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Transcript of SCA's interview

Following is the transcript of an interview given by the Secretary for Constitutional Affairs (SCA), Mr Stephen Lam, after a joint meeting of the Legislative Council Panel on Constitutional Affairs and Panel on Home Affairs this (September 27) afternoon (English only) :

Reporter: In a nutshell, what's the proposal ?

SCA: We've put forth two proposals to the Legislative Council today. Firstly, we proposed to increase the number of elected seats for the 2003 District Council elections by 10, that is in respect of Yuen Long, Sai Kung and Islands Districts. The purpose is to look after the sharp and substantial increase in the population in these three new towns.

Secondly, we've also proposed to bring closer the publication of electoral registers for District Council and Legislative Council elections in future years, so as to narrow the gap between the publication of these electoral registers and the election dates to two months.

All these proposals have been put forth to cater to and in response to proposals made by the Legislative Council and District Councils.

Reporter: A few months ago, the LegCo was told you wanted to keep the number of seats at 390. You're proposing to go up 10, why?

SCA: This is because we have reviewed the matter. We recognised that in the three new towns of Tin Shui Wai, Tseung Kwan O and Tung Chung, there has been sharp and significant increase in population between 40 per cent and 120 per cent. This range of population increase is much more significant than the fluctuation of normal population changes in other districts, which are basically single digit or maximum 10 per cent, plus or minus.

Reporter: It's basically the same proposal put forward by the DAB. A coincidence ?

SCA: I don't think so. There have been representations made by District Councils of Yuen Long, of Sai Kung and of Islands District. These District Councils have 90 per cent of their members putting forth representations and the membership encompasses all political parties.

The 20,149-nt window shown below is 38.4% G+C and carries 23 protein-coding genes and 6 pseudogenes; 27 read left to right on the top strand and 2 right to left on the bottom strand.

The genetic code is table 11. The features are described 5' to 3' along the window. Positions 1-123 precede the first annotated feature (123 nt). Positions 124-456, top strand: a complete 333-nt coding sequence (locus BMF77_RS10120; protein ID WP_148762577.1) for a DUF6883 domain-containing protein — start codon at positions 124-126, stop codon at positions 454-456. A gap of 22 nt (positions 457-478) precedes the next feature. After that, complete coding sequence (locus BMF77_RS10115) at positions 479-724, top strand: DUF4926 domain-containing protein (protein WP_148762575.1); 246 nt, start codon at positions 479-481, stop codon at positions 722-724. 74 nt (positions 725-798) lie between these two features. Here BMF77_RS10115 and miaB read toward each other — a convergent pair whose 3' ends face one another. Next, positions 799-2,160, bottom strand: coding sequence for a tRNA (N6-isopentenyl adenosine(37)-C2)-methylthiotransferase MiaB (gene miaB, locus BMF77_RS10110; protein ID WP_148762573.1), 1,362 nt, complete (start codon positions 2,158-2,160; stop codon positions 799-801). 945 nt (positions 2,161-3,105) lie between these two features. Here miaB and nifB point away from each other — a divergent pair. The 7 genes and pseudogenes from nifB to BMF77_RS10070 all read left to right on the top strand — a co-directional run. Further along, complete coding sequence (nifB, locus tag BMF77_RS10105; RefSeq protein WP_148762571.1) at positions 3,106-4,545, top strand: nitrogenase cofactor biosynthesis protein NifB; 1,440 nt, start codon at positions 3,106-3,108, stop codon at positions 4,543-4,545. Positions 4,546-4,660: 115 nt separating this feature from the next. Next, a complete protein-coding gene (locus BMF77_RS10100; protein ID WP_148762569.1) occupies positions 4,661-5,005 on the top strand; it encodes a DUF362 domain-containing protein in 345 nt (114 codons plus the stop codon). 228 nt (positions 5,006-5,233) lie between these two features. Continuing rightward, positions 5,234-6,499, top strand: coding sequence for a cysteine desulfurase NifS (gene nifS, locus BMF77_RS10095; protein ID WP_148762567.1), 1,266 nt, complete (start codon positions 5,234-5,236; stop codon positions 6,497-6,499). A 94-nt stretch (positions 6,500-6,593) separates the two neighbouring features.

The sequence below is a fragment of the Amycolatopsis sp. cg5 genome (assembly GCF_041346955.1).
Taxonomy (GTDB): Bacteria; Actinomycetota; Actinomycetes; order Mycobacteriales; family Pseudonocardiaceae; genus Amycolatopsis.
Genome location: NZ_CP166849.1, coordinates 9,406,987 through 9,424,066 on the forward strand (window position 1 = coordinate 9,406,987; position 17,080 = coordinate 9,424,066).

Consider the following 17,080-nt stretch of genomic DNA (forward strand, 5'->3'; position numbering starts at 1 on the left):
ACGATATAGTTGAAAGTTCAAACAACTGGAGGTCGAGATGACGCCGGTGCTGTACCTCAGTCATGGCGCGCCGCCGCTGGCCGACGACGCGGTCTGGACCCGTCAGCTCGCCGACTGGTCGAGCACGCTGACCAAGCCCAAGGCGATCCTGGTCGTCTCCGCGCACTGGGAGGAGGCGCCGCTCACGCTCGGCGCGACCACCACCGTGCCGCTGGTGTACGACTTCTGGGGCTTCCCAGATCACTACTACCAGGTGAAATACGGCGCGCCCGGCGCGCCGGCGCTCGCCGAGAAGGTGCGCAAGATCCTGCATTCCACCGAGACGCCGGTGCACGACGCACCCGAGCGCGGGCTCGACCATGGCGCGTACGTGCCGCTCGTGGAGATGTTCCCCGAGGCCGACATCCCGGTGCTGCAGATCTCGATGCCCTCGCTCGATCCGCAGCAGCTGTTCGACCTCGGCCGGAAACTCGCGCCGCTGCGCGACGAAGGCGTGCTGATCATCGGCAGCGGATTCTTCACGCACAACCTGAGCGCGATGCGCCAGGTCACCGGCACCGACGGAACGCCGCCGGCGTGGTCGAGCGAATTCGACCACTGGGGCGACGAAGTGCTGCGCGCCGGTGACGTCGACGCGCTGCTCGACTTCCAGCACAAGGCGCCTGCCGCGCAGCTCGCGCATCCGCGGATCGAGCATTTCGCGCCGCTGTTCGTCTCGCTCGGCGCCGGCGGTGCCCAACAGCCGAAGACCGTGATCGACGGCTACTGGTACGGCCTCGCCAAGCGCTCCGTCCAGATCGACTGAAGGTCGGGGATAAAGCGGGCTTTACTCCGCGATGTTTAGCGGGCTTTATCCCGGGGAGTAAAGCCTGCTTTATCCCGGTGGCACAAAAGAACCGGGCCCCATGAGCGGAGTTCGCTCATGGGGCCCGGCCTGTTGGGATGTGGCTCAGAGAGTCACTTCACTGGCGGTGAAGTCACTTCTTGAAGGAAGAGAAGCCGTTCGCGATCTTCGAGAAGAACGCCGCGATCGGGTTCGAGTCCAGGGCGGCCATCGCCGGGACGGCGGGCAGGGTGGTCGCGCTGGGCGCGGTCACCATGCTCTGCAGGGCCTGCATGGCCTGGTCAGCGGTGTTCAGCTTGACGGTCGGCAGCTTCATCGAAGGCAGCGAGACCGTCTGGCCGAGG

Reporter: If you need 10 more seats, why add 10 ? Why don't you just take away 10 out of 120 other appointed seats and redistribute them in that way ?

SCA: Actually the proposal which has been put forth to the Government by some people involves re-distributing elected seats from districts such as Wan Chai or from rural areas to these three new towns. And, I think the districts in Wan Chai and in the rural areas should be able to keep their representation. It has always been our policy for the 2003 District Council elections to maintain overall composition. And, that applies to elected seats, appointed seats and ex-officio rural committee seats.

Reporter: My question is not saying .. take seats away from people or ... them through election. My question is why don't you take 10 appointed seats and make them elected ?

SCA: That has not been an option which we have considered. It has been our policy to maintain the overall composition of District Councils in respect of elected seats, appointed seats and rural committee seats. But, in view of the sharp and significant increase in population in these three new towns, we have proposed to increase the number of elected seats by 10. And that is a step forward.

Reporter: Can you get this done in time for the next election ?

SCA: We believe that there is broad support in the Legislative Council for the Bill which we are going to gazette next week. This has taken into account the views across political spectrum, so we are confident that this will receive broad support.

Reporter: When are you going to get it done ?

SCA: The District Council elections in 2003 will take place in November next year.

Reporter: With the 10 seats ?

SCA: I hope we get support from Legislative Council and I believe we will.

End/Friday, September 27, 2002.